Recently a friend of mine went to her stylist and had her long locks cut. She now
sports a very sassy layered hairstyle that comes to the bottoms of her ears. Personally,
I never thought she'd go short, since she'd worn her hair long as long as I've known her
and every photograph I've ever seen of her from childhood through her teen years and
twenties featured long hair at least to the shoulder. But she decided it was time, and
went for it. About two weeks later, we met for lunch and she was still gushing about it.
What surprised me most was that she said the greatest thing about her new
hairstyle was "no more tangles". I noted the comment at the time and we continued
with other conversation, but her words stuck in the back of my head. I, myself, used to
have long hair (past my shoulders) and I knew first hand how frustrating it could be to
keep your hair tangle-free. However, I never considered tangles to be an issue worthy
of causing a dramatic hairstyle change.
Those individuals with long hair (particularly if it is even slightly curly) know what a
torture tangles can be. The romantic notions of driving with the top down and the wind
in your hair (or sitting on the windswept beaches) that movie and television makers are
so fond of depicting never seem to result in the kinds of torturous aftermath for the
people onscreen that it does for those of us real people. When my moderately wavy
hair was long, a fifteen-minute drive with the sunroof open or the windows down
resulted in at least twenty minutes of careful brushing to smooth out the snarls.
So, for those of you who know the struggle of tangles, here are some tips that will
make taming those tangles easier. Just remember, one of the best ways to get rid of
tangles is to keep them from happening. With that in mind, I offer the following advice:
I know you've all been preached to at length about the need for conditioner as a
part of your daily hair care routine, but it can't be said enough. Thoroughly cleaned
and conditioned hair is silky and smooth, and resists tangles, especially if your hair is
anywhere close to being straight. Even wavy, curly and coiled hair resists tangling when
conditioned properly. One of the functions of a good conditioner is to smooth down the
cuticle layer of the hair shaft. A smooth cuticle layer won't grab on to the neighboring hair strands.
And I'd say at least 7 out of 10 women I see in the course of the day don't
condition their hair properly or with the right kinds of conditioner. Regardless of how
often you wash your hair, you should condition your hair EVERY DAY, and not just with a
rinse-through conditioner in the shower. Most women with normal hair should also use a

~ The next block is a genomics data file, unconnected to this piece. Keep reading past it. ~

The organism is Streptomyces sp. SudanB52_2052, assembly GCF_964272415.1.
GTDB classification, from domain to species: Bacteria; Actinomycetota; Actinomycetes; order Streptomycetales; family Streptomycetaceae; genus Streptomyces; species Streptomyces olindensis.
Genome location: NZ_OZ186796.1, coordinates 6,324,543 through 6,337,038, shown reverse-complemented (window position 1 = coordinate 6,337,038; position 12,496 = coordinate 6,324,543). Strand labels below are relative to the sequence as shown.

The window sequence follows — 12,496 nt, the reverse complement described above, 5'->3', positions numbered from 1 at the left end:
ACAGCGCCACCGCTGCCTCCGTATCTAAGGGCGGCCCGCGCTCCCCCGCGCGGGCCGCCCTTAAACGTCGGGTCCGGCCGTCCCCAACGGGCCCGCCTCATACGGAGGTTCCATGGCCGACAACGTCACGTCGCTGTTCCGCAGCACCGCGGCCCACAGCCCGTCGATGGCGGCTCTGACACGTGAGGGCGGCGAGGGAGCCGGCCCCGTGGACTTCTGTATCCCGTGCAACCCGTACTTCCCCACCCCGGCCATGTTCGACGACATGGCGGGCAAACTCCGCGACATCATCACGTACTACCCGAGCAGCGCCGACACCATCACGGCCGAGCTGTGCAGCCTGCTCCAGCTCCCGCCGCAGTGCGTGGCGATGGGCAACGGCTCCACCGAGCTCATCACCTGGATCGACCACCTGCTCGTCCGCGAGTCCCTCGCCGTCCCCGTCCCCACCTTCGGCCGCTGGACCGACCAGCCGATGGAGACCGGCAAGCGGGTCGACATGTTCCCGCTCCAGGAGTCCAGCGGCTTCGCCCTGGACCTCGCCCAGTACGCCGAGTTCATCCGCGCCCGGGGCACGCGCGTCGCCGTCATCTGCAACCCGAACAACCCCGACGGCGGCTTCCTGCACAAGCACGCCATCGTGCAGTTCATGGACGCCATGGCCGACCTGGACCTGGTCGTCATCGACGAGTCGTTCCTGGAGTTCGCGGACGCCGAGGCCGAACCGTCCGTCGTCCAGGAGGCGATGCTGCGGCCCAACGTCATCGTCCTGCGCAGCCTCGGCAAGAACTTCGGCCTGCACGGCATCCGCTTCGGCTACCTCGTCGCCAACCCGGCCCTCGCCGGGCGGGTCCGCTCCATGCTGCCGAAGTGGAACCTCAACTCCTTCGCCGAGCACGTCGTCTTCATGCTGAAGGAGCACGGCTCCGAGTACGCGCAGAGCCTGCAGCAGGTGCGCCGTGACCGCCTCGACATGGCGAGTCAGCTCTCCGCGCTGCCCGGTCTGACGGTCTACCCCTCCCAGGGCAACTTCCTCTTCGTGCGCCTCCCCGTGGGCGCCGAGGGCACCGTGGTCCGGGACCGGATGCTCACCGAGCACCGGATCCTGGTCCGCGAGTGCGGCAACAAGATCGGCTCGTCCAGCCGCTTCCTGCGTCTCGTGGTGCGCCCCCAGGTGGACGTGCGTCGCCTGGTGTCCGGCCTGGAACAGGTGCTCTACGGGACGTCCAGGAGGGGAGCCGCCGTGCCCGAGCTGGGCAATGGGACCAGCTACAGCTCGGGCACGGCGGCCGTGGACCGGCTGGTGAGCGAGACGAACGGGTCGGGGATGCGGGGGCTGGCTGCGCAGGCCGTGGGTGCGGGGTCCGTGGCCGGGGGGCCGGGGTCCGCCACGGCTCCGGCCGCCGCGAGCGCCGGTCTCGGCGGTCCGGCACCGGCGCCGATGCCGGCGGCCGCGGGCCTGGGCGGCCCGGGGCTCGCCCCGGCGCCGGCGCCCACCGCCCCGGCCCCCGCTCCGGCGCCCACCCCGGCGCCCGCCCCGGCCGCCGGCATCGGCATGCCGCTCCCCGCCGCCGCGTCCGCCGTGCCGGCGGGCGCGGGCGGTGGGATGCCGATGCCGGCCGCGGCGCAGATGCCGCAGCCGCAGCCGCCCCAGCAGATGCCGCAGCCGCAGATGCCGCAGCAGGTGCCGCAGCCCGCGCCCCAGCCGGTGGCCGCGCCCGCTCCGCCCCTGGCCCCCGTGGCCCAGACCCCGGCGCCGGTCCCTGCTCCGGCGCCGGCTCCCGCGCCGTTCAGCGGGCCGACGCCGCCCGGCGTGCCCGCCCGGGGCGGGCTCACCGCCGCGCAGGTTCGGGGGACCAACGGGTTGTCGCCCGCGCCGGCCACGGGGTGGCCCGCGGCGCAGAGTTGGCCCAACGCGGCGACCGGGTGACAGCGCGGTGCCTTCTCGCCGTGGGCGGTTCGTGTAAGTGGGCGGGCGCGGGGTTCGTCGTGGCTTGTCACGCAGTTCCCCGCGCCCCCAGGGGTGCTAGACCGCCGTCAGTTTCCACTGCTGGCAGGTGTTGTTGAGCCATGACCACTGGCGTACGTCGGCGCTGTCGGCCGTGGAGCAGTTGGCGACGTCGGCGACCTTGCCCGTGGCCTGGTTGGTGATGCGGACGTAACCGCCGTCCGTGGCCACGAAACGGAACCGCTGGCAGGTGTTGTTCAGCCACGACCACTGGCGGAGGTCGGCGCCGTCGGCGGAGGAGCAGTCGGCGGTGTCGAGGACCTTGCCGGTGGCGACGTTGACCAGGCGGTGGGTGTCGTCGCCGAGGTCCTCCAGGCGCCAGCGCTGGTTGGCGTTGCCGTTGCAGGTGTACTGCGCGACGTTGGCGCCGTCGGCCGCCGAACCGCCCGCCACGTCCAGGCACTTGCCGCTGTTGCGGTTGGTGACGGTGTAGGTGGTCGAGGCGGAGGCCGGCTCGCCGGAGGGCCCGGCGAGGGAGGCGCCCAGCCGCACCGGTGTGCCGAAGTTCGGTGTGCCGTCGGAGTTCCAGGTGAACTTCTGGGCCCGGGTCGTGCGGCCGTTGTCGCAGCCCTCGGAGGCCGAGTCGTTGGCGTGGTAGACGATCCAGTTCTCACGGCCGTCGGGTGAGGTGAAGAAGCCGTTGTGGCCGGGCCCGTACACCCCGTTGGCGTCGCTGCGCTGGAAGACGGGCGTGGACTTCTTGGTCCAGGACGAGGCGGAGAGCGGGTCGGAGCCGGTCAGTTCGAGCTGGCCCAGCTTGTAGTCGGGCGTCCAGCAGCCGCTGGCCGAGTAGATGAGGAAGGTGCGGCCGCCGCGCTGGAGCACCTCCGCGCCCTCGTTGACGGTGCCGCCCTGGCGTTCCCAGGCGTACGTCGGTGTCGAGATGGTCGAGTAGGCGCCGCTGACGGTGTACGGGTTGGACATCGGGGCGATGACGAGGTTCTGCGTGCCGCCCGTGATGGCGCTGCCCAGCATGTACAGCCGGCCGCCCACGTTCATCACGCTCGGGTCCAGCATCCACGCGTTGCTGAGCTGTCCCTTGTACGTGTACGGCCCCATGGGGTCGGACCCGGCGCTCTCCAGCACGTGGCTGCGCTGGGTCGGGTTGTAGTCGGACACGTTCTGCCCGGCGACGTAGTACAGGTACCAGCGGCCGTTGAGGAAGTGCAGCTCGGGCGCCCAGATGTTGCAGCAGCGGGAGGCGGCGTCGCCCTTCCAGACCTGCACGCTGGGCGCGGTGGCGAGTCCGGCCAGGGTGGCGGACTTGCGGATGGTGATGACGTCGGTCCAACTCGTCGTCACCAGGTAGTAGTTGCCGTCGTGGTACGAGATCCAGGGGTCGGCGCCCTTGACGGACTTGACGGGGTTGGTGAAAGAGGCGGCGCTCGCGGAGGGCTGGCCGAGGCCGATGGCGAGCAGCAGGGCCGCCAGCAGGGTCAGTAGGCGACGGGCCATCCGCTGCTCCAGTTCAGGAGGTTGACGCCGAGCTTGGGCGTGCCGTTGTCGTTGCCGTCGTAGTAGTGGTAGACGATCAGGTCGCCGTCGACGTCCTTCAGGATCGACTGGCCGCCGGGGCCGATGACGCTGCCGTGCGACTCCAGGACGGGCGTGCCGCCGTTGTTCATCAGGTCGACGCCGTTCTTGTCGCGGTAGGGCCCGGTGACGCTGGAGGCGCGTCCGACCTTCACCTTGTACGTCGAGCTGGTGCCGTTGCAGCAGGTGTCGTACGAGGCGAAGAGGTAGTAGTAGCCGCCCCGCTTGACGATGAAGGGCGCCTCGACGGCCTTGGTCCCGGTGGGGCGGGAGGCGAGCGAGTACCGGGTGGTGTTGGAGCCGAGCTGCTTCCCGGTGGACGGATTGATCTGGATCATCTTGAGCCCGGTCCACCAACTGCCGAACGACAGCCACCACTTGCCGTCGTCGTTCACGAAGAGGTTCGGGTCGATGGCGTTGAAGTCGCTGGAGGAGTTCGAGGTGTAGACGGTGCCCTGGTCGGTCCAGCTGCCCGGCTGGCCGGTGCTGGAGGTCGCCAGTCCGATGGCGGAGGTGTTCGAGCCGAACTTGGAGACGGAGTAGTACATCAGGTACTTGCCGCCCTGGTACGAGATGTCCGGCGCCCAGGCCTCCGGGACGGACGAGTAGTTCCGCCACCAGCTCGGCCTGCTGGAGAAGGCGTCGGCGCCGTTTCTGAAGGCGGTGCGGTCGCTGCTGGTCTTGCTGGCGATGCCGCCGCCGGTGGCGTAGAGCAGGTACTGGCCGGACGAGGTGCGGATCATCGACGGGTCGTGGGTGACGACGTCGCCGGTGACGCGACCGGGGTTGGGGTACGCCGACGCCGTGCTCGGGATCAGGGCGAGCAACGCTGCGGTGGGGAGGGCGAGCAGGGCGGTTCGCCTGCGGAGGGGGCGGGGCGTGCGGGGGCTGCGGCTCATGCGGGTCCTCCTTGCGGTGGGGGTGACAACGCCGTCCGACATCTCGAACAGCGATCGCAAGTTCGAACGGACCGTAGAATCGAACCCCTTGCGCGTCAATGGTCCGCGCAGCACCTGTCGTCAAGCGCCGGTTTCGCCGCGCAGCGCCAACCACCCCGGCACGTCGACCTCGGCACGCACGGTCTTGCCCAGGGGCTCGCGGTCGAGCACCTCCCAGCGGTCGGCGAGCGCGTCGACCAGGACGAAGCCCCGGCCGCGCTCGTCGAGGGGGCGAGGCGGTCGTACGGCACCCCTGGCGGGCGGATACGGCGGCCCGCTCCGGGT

leave-in conditioner and detangler after they towel-dry their hair. There are several
great products on the market, both in salons and at your local drugstore or supermarket.
Drying the Hair:
One of the biggest hassles of having long hair, especially if it's thick (dense) is
that it takes forever to dry on its own, and blow-drying is a necessary part of our daily
routine. So, after you've finished your shower (and remembered to use your
conditioner) be gentle with your hair. Don't rub the towel across your head or in your
hair. Instead, wrap the towel around the ends of your hair and squeeze the excess
water from your hair working your way to the scalp where you pat the head and blot up the water there.
Try using two towels (most long-haired women find this necessary
anyway) and wrap your hair up in your "hair towel" to form a turban and leave it there while you finish drying your body.
Continue wearing the "turban" while you dress and apply your make-up. This gives
your towel the chance to continue soaking the excess moisture from your hair. When
you're ready to take your turban down, be sure to spray on your leave-in conditioner
and massage it through your hair with your fingers. You can blot up any excess (to avoid dripping) with your towel.
If you can let your hair "air dry", do so. Otherwise, if you must use a blow-dryer,
use the dryer on the lowest heat setting, regardless of the fan speed you choose to
use. The heat will only cause the damp hair's cuticle to swell which is what allows the
dryer to force the moisture out of the hair. In addition, always direct the flow of hair
in the direction your hair grows; in other words, away from your head. This prevents the
cuticle from being roughed up by the warm airflow, and has the benefit of keeping the hair shiny and smooth.